A British man has been killed in Ukraine and a second British citizen is missing, the Foreign Office said.
Tributes have been paid to Scott Sibley, who has been named locally as the man who had died, while the identity of the missing person is unknown.
Sibley is understood to be a veteran of the British Army. He is the first British citizen known to have been killed in Ukraine since the Russian invasion.
It is believed that he and the missing person were fighting the invading Russian forces as volunteers supporting the Ukrainian army, although this has not been confirmed.
A Foreign Office spokesman said: “We can confirm that a British citizen was killed in Ukraine and is supporting his family.”
The spokesman also confirmed that a British citizen was missing and said he was “urgently seeking further information”.
The Foreign Ministry did not provide details of what the couple had been doing in Ukraine or where they were. He also did not say when the man was killed or the other disappeared.
Several people have posted tributes to Mr Sibley on Facebook in recent days, with friends and former soldiers referring to the “fallen hero” and “an unbelievably beautiful guy”.
Mr Sibley’s former regiment, the Logistics Support Squadron, paid tribute to him, writing on Facebook: “This week the Sqn has lost an ex-soldier in service. A man who showed Command spirit to the end. RIP. Scott Sibley,” he wrote.
A GoFundMe page was created on Wednesday to raise money for his funeral. The page had raised £1,230 of a £5,000 goal.
Organizer Craig Gant said Mr. Sibley “was a friend like no other and the bravest person I have ever had the pleasure of knowing, he was as good as a brother to me.”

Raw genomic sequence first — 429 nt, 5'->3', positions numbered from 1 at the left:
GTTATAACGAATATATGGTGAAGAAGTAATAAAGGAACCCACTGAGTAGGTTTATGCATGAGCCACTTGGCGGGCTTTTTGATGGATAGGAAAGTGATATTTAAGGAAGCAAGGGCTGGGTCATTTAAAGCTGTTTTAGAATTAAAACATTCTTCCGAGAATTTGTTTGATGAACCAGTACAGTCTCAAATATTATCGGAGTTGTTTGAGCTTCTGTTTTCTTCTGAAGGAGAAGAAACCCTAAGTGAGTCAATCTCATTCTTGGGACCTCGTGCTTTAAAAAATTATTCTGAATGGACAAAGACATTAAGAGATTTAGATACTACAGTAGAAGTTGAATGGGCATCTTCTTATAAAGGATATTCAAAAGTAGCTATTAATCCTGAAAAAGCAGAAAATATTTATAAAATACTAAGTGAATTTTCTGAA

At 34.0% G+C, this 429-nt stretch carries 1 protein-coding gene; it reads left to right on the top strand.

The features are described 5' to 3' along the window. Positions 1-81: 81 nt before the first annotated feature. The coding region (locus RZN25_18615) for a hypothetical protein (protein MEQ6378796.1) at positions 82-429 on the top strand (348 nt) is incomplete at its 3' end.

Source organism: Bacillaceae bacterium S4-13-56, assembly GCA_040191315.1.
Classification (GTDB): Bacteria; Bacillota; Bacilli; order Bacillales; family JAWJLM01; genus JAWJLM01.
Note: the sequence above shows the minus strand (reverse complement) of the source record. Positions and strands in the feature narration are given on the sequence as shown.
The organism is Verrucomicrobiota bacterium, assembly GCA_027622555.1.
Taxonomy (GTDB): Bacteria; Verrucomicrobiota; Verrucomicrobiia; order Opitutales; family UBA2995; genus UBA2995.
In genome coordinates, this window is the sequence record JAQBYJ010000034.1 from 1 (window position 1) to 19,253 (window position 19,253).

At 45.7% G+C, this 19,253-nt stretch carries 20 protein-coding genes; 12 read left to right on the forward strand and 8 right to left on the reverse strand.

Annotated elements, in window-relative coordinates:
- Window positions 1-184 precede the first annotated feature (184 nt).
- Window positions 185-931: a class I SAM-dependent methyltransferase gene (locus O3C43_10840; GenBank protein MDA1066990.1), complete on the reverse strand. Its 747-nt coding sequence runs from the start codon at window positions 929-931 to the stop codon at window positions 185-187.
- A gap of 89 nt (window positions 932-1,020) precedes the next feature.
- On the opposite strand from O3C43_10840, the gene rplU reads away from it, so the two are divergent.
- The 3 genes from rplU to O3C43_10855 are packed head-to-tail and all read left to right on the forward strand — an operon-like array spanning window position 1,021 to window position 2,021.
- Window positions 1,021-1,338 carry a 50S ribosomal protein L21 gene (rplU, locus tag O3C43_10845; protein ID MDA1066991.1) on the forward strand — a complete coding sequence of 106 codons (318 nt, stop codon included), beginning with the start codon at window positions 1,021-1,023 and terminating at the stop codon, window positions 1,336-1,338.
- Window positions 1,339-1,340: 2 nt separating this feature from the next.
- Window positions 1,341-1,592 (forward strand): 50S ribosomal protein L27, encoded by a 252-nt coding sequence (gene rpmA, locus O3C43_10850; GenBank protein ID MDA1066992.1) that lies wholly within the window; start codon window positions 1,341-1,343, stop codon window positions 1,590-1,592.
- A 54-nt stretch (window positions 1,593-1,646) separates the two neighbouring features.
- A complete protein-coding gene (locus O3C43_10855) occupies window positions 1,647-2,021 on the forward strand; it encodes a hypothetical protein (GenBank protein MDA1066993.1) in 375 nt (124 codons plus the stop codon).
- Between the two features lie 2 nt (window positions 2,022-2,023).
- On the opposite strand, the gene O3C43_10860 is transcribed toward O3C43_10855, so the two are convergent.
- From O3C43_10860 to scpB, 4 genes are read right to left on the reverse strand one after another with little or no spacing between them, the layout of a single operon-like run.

Another fundraiser was organized by a woman who said that Mr. Sibley had been part of an online community based on the video game PUBG. The fundraising campaign is for the benefit of Victoria Sibley, who is believed to be Mr Sibley’s wife, and has so far raised £250 of her £2000 target.
The Foreign Office has been advising British citizens not to travel to Ukraine since February, warning of a real risk to life.
Several British citizens have joined the fight in Ukraine. Ukrainian authorities estimated in March that at least 20,000 people from 52 different countries had come to support their army.
Around the same time, the Defense Ministry said “a small number” of soldiers had left despite orders not to travel to Ukraine.
The ministers’ advice was confusing at first. Liz Truss initially said that she “would absolutely support” British citizens joining the Ukrainian forces.
But she retracted this statement less than a fortnight after Ben Wallace, the defense secretary, said he “didn’t want to see British people killed any more than I want to see Ukrainians die.”
Last week, two British fighters paraded on Russian state television after being captured in the southern Ukrainian city of Mariupol. Government Minister Brandon Lewis said he sympathized with the prisoners of war, but it was illegal for them to have been there.